"These are college guys," O'Brien said, "so when they run out there for the opening kickoff or the opening play on offense or defense, they're going to be excited. We just have to make sure that they understand once the ball is snapped, now we're playing football."
video Editor's note: Ivan Maisel has the latest from Penn State as the Nittany Lions prepare for their season opener versus Ohio.

STATE COLLEGE, Pa. -- It took nearly the entire two-hour practice for the Penn State offense to get on head coach Bill O'Brien's good side Tuesday.

Midway through the practice, O'Brien huddled up the entire team and said, "No. 1 is we got to pick this up, especially on offense. We've got to pick this practice up."

He never got to No. 2. He sent them back out on the field.

O'Brien bellowed. He yelled. He demanded. "I'm not talking about wanting to be good! I'm talking about doing something!" he said.

He made the offense repeat a practice period, and only at the end, when fifth-year starter Matt McGloin moved the starters smartly down the field, did O'Brien see what he wanted to see.

Just like that, practice ended.

[+] EnlargeCharlie Fisher
Ivan Maisel, Penn State quarterbacks coach Charlie Fisher writes out playcards.
"If you want to be good," he told his team, "you have to shut up and practice, practice like you did at the end right there. You've got to string drives together. String plays together."

Tuesdays are often the ugliest day of a football week. Game plans are installed. Players are trying to transfer what they saw on video and heard in the meeting room onto the football field. On Tuesday morning, quarterbacks coach Charlie Fisher printed screen grabs off video of the Ohio defense to prepare his quarterbacks.

"In the pros, you can take these pictures during the game and look at them on the sideline," Fisher said. "In colleges, you can't take a picture. I'm trying to give them a visual."

He also "wrote play cards," coachspeak for the X's-and-O's diagrams that players have studied in three-ring playbooks since the dawn of college football time. Fisher drew the offense in with a blue Sharpie, then handed it to graduate assistant Bartley Webb, who diagrammed the defensive look with a black Sharpie.

"I wish I had a dime for every card I've drawn," said Fisher, a coach for 31 years. "You keep everything. Coaches are like pack rats. We're afraid to throw away anything: playbooks, notes, game plans from 1995."

After practice, after the cold pool and the hot tub, ice pack in place, McGloin said, "All that stuff Coach Fisher does, the pictures he gives us, some tips he writes down after every practice, but just going back to the basics and watching film. That's the main thing. You've got to watch as much film as you possibly can to see what they're doing on third-and-5, what they do the most on first-and-10."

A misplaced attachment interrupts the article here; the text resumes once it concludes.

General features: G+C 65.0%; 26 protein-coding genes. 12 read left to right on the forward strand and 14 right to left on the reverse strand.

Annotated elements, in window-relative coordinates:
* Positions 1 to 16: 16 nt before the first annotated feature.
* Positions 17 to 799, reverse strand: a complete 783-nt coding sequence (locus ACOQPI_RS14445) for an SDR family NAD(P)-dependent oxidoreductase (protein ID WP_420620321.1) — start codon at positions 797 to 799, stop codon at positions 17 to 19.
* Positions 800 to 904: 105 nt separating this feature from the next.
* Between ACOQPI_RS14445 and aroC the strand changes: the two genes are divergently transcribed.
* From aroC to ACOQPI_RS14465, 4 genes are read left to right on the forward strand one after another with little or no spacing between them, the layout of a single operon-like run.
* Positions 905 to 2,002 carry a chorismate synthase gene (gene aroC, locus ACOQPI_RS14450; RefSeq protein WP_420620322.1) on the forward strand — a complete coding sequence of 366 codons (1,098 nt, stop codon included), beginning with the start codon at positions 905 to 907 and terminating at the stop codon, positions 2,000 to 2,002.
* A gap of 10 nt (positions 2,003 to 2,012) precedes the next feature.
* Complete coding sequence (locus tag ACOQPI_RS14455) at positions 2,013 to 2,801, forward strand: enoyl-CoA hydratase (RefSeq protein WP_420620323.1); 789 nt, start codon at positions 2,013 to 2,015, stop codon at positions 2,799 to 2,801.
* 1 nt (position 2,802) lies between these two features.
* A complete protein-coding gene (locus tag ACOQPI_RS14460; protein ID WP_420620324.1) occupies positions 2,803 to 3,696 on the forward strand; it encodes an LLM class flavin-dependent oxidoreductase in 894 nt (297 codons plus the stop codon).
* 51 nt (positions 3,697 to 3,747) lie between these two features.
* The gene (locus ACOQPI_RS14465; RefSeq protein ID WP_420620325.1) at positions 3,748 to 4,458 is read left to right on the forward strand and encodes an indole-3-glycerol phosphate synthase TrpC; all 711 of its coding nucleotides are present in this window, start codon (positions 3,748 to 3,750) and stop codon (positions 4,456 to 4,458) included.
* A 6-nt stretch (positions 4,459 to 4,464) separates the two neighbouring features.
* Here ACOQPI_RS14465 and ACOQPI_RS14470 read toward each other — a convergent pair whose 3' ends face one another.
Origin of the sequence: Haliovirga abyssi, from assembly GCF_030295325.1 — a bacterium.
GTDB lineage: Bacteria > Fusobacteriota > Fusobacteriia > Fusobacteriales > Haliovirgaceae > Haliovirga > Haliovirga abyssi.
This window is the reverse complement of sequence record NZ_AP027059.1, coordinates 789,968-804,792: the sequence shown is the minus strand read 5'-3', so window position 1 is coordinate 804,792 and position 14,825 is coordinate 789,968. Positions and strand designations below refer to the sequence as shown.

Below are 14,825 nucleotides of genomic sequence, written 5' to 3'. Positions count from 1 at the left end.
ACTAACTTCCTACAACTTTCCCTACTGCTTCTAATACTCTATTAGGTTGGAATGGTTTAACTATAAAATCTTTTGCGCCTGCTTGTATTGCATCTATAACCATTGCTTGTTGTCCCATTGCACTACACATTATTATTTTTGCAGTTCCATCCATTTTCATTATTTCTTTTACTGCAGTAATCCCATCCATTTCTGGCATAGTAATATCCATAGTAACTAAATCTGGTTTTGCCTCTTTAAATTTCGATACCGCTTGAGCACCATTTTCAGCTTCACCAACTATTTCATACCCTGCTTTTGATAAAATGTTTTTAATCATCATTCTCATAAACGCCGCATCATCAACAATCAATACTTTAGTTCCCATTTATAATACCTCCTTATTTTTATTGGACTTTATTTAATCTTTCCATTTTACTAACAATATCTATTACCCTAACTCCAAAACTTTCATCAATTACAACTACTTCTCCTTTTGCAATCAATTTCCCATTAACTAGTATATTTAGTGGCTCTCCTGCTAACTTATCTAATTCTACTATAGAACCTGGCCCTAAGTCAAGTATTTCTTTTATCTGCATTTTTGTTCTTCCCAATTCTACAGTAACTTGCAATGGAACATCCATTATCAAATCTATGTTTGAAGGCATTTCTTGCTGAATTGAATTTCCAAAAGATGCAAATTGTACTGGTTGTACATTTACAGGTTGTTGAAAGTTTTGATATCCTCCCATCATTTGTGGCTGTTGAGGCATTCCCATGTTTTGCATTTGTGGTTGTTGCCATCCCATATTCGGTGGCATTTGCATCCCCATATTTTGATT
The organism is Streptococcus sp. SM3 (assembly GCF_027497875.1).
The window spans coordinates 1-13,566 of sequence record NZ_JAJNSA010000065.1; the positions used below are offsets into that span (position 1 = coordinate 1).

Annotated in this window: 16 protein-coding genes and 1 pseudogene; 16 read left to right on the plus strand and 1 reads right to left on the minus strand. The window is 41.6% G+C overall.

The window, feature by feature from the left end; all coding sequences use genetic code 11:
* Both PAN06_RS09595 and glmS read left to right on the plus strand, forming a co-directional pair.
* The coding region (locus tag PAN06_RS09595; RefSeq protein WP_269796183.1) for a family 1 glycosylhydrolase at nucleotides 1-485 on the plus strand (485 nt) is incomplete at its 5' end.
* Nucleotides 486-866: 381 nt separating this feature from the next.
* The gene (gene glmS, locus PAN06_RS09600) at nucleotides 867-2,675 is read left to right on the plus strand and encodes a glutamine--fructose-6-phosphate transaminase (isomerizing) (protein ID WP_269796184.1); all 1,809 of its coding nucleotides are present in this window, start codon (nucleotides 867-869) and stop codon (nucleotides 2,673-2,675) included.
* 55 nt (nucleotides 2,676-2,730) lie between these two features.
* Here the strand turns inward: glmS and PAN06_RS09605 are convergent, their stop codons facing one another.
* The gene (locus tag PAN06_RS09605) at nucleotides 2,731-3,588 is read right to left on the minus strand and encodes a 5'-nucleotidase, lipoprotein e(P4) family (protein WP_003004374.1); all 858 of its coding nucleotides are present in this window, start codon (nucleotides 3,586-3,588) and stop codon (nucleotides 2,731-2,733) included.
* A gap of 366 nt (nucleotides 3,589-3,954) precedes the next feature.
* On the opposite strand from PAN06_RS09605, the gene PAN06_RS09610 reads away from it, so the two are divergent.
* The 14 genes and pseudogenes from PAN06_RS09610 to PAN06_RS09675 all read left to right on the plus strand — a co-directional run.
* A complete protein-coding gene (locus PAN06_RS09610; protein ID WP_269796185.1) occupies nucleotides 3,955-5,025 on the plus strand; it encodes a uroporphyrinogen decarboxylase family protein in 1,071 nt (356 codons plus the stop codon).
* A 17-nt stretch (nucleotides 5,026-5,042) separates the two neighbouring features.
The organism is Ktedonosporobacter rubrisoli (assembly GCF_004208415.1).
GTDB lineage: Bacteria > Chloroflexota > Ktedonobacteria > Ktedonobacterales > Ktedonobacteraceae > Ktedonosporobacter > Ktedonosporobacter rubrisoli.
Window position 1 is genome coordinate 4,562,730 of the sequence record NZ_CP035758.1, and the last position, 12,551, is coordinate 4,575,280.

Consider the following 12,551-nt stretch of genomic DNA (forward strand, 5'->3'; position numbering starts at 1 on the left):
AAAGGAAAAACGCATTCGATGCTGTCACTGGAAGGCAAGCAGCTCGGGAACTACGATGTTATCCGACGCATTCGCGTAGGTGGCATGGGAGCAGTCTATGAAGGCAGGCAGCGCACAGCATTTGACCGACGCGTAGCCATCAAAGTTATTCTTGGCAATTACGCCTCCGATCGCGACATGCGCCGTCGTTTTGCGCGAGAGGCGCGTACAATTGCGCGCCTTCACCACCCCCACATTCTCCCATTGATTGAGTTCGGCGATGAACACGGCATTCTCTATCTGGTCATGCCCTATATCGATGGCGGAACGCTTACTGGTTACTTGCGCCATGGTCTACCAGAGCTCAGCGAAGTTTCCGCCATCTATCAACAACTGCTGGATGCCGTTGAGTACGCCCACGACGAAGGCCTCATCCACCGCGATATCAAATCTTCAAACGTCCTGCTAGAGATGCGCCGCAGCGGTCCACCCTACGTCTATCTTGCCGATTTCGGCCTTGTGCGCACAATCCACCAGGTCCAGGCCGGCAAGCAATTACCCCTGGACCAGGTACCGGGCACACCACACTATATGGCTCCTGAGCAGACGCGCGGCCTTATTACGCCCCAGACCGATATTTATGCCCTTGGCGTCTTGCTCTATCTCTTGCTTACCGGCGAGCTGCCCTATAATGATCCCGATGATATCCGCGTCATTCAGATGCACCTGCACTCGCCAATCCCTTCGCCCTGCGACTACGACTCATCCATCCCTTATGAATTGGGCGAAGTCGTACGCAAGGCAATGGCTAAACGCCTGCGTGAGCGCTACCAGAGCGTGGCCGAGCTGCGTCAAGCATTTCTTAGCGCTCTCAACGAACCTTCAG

McGloin said the offense will be prepared for Saturday, Tuesday's tumult notwithstanding. Penn State will start seven seniors on defense. McGloin is one of four fifth-year seniors on offense. After them, the experience level drops pretty fast.

"He just wants to see us practicing fast," McGloin said of O'Brien, "doing the right thing, me making the right checks, running the routes right, lining up right. It's the little things that irritate him. If you throw an interception, throw a bad ball, he's not going to get mad. He's going to get mad if you make a wrong read or you don't check to this play or that play. We ended on a good note. Hopefully it will carry over to tomorrow. We're trying to do some new stuff out there."

Once upon a time, linebackers coach Ron Vanderlinden said, "We used to call it Bloody Tuesday." Wednesdays are for correcting mistakes -- cleaning up the blood -- and Thursdays are for polishing. If you're still correcting mistakes on Friday, you're going to keep making make them on Saturday.
Time to put a bow on non-AQ bowl season and look at what we learned.

1. Boise State should have been in a BCS game. We already knew that going into bowl season, but Boise State's 56-24 dismantling of Arizona State in the MAACO Bowl Las Vegas just served as a fresh reminder that the Broncos were done an injustice. Combine that with the mistake-filled Allstate Sugar Bowl between Michigan and Virginia Tech, and you get that "woulda, shoulda, coulda" feeling all over again. Playing in the Vegas bowl game was not only unfair to the Broncos, who had to bid farewell to Kellen Moore on a weeknight in December, it was unfair to the Sun Devils. Both teams deserved a chance to play a team more on their own level. Being paired up against San Diego State would have made a much better game for Arizona State; A Michigan-Boise State matchup would have been much more appealing as well. Instead, Boise State is left with an unsatisfying end to the season.

[+] EnlargeHouston Cougars quarterback Case Keenum
Kevin Jairaj-US PRESSWIREHouston quarterback Case Keenum and the Cougars completely dominated in their bowl win over Penn State.